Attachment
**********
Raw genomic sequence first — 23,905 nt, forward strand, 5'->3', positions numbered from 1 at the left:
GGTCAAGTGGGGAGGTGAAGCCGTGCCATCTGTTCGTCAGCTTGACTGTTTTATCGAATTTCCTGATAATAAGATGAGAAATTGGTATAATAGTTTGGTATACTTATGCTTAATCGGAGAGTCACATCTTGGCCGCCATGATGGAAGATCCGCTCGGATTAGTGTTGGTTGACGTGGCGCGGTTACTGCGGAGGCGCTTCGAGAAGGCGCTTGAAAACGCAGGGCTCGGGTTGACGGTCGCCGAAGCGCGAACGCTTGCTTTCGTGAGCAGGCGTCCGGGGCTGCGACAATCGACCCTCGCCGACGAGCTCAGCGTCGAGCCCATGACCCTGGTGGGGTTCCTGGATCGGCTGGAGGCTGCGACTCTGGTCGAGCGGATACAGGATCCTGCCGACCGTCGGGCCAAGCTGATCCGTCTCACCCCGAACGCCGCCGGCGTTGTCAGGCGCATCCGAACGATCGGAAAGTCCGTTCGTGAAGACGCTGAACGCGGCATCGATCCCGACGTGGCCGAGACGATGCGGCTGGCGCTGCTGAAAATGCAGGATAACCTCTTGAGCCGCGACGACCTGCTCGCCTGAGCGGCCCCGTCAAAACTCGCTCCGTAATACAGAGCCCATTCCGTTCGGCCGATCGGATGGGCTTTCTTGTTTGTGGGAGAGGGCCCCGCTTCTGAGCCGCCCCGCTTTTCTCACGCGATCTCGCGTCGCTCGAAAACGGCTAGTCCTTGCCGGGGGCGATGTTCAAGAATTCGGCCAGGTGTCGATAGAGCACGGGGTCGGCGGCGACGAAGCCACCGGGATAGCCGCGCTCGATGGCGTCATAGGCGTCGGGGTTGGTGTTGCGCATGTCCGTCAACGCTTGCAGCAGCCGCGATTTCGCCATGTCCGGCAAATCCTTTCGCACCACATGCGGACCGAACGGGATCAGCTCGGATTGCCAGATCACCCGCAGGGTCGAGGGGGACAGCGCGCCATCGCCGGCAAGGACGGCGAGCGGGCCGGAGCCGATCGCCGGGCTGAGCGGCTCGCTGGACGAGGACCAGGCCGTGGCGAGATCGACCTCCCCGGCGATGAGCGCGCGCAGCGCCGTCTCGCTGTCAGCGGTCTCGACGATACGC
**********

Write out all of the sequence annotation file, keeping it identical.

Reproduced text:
Raw genomic sequence first — 23,905 nt, forward strand, 5'->3', positions numbered from 1 at the left:
GGTCAAGTGGGGAGGTGAAGCCGTGCCATCTGTTCGTCAGCTTGACTGTTTTATCGAATTTCCTGATAATAAGATGAGAAATTGGTATAATAGTTTGGTATACTTATGCTTAATCGGAGAGTCACATCTTGGCCGCCATGATGGAAGATCCGCTCGGATTAGTGTTGGTTGACGTGGCGCGGTTACTGCGGAGGCGCTTCGAGAAGGCGCTTGAAAACGCAGGGCTCGGGTTGACGGTCGCCGAAGCGCGAACGCTTGCTTTCGTGAGCAGGCGTCCGGGGCTGCGACAATCGACCCTCGCCGACGAGCTCAGCGTCGAGCCCATGACCCTGGTGGGGTTCCTGGATCGGCTGGAGGCTGCGACTCTGGTCGAGCGGATACAGGATCCTGCCGACCGTCGGGCCAAGCTGATCCGTCTCACCCCGAACGCCGCCGGCGTTGTCAGGCGCATCCGAACGATCGGAAAGTCCGTTCGTGAAGACGCTGAACGCGGCATCGATCCCGACGTGGCCGAGACGATGCGGCTGGCGCTGCTGAAAATGCAGGATAACCTCTTGAGCCGCGACGACCTGCTCGCCTGAGCGGCCCCGTCAAAACTCGCTCCGTAATACAGAGCCCATTCCGTTCGGCCGATCGGATGGGCTTTCTTGTTTGTGGGAGAGGGCCCCGCTTCTGAGCCGCCCCGCTTTTCTCACGCGATCTCGCGTCGCTCGAAAACGGCTAGTCCTTGCCGGGGGCGATGTTCAAGAATTCGGCCAGGTGTCGATAGAGCACGGGGTCGGCGGCGACGAAGCCACCGGGATAGCCGCGCTCGATGGCGTCATAGGCGTCGGGGTTGGTGTTGCGCATGTCCGTCAACGCTTGCAGCAGCCGCGATTTCGCCATGTCCGGCAAATCCTTTCGCACCACATGCGGACCGAACGGGATCAGCTCGGATTGCCAGATCACCCGCAGGGTCGAGGGGGACAGCGCGCCATCGCCGGCAAGGACGGCGAGCGGGCCGGAGCCGATCGCCGGGCTGAGCGGCTCGCTGGACGAGGACCAGGCCGTGGCGAGATCGACCTCCCCGGCGATGAGCGCGCGCAGCGCCGTCTCGCTGTCAGCGGTCTCGACGATACGC